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All about the new Hyundai Verna
BSM Desk | August 05, 2006
Okay, before you ask, this car is not replacing the Accent. What you are looking at is the new Hyundai Verna, slated to be launched this September in the country.
In Europe and in the US, the Verna is known as the Accent because it just replaced the facelifted version of the one that's still doing sterling service in India.
In India however, the Verna will be positioned at a segment above the Accent... which means it will take on the invincible Honda City, while also facing off with the Ford Fiesta and Chevrolet Aveo. So does the new Verna have what it takes? Let's have a look.
The Verna is larger than the Accent in all aspects, but more importantly, it comes with a longer wheelbase than the above-mentioned competition. Which translates to better room, especially for rear passengers. Dimensionally, it is similar to the City, though it does not look as funky as the Honda.
In terms of appearance, the new Verna will not exactly set your pulse racing, but it is neat and well-tucked in like a well-groomed schoolboy.
While the Honda looks avant garde, the Verna looks contemporary, almost a generation ahead compared to the architecture of the Fiesta and Aveo. If you remove the Hyundai logo, and fit the Toyota badge, it won't look out of place either, it's that safe when it comes to design. And comparable in build quality too.
Hyundai's now putting together cars better than ever before, and the Verna comes through as a quality product with tight shutlines and an attention to detail.
The overall layout of the interiors are not that exceptional, but the quality of materials used in Hyundais has been substantially improving. The look of the entire dash is more Korean rather than European (like in the Getz and Sonata), but expect it to be comprehensively equipped.
But a contemporary design language, quality materials and better engineering tolerances is not enough for the Verna to grab some market share.
What's critical is the drivetrain package, and it looks as if Hyundai has done its homework in this area. Two all-new four-cylinder engines are on offer, a 1600cc CVVT petrol and a 1500cc CRDi.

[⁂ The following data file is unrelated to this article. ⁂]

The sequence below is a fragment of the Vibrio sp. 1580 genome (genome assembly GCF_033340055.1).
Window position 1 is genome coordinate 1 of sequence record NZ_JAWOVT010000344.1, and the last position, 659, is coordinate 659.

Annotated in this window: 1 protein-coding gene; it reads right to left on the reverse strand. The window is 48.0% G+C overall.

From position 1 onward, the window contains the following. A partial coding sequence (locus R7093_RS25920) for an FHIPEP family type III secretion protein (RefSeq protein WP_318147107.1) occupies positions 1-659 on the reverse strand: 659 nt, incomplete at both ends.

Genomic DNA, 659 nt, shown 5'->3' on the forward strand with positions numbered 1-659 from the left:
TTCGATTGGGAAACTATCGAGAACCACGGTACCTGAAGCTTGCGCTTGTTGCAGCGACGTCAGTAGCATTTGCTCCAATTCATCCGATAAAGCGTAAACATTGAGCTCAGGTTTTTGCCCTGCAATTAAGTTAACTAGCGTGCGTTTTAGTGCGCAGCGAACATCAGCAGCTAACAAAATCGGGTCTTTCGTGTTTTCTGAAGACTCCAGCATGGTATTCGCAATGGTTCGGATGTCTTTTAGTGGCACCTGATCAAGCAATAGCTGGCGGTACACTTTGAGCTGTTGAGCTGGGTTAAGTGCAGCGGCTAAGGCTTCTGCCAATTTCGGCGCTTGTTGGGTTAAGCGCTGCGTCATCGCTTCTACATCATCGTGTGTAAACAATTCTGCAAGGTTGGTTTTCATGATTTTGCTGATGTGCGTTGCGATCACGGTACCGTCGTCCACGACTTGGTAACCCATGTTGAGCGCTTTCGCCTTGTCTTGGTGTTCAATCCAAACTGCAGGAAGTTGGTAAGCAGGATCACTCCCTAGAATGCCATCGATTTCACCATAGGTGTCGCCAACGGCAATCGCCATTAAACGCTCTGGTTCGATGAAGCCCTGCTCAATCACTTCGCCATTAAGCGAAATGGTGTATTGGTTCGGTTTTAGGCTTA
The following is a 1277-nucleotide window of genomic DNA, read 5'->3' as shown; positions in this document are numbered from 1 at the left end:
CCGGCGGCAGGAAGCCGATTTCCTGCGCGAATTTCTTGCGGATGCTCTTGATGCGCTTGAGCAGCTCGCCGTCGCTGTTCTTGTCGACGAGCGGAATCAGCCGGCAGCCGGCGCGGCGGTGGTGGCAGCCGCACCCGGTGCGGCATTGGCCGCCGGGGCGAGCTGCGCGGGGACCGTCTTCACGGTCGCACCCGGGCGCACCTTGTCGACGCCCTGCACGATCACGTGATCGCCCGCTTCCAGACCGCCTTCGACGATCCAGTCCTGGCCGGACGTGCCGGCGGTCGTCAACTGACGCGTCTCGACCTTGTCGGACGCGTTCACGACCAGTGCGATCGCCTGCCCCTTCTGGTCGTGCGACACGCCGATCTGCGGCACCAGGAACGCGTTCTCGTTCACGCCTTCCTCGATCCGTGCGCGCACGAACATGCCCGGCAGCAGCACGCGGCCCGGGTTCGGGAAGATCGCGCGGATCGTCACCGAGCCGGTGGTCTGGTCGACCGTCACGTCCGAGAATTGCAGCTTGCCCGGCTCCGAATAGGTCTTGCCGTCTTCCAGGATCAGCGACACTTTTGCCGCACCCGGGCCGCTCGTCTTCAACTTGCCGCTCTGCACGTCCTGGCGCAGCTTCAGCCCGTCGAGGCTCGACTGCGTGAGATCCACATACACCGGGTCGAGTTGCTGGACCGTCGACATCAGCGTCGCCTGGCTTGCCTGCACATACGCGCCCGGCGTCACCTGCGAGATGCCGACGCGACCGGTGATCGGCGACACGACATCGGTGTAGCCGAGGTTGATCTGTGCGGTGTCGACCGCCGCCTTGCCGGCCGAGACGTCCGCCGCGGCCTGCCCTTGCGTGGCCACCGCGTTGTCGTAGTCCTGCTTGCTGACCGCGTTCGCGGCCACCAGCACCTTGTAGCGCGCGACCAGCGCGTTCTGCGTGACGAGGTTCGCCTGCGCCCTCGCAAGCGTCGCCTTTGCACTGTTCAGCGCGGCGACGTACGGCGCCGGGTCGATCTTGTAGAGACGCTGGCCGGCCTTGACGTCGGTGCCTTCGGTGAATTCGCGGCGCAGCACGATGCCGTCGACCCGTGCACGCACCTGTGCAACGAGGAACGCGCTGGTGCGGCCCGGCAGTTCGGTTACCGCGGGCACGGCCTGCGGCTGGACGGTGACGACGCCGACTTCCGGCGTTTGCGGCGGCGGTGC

A new five-speed manual gearbox will transfer the power to the front wheels, that promises to be much more crisp than the one in the Accent. The 1599cc all-aluminium gasoline motor is from Hyundai's new Gamma family and features double overhead camshafts, four valves per cylinder and Continuous Variable Valve Technology.
Which means a free-revving engine that, with CVVT, will save fuel at lower revs and offer better performance at higher rpm. Developing 110 bhp at 6000 rpm and 14.8 kgm of torque at 4500 revs, this engine looks quite fit and ready to take on the City VTEC and the 1.6 variants of both the Fiesta and Aveo.
Still, the engine to watch out for is the new CRDi motor. The Accent, with the three-cylinder CRDi engine was no shrinking violet, and now, the Verna's diesel version will just put that in retrospective.
Firstly, it is now complete, with the addition of a cylinder. Then, it incorporates a variable geometry turbocharger, which makes it less wild than the three-cylinder CRDi, allowing for seamless and virtually lag-free performance.
And boy, will it be torquey! Displacing 1493cc, this new CRDi motor develops 108 bhp at 4000 rpm, and a whopping 23.8 kgm of torque between 1900 and 2750 rpm.
That's better than the turbodiesel that all performance enthusiasts love, the Skoda Octavia 1.9 TDi, and comes close to the Laura's 25 kgm. If Hyundai manages to keep these figures intact without having to modify them to adapt to Indian fuel quality and operating conditions, then we'll have a diesel car for petrolheads indeed.
The suspension setup on offer includes McPherson struts at front and torsion beam axle at the rear. Of course, the whole setup will be modified to adapt to Indian conditions, in terms of being able to tackle bad roads, while keeping the ride comfortable for the rear passengers.
The new Verna has spent some serious time at Hyundai's proving grounds at Namyang in South Korea to get its ride and handling sorted, while its architecture is stiffer than the Accent - allowing it to give a more integrated feel. But we'll wait for a full test in India to tell you how good its dynamics are.
So will the new Hyundai Verna manage to garner some marketshare at the expense of the strongly entrenched competition?
A safe reply would be it depends on the pricing. Expect the Verna to be competitively priced - between Rs 6.5 and Rs 7.5 lakh - and loaded with plenty of equipment too, including safety features and other modern conveniences.But more important, it has two promising engines that can tilt the balance in its favour - the CVVT petrol tackles the Honda City variants, while it looks like the turbodiesel will beat the Fiesta's 68 bhp/16 kgm TDCi outright in the performance stakes. It's pretty exciting, isn't it? So hold on till we get behind the wheel of the new Verna.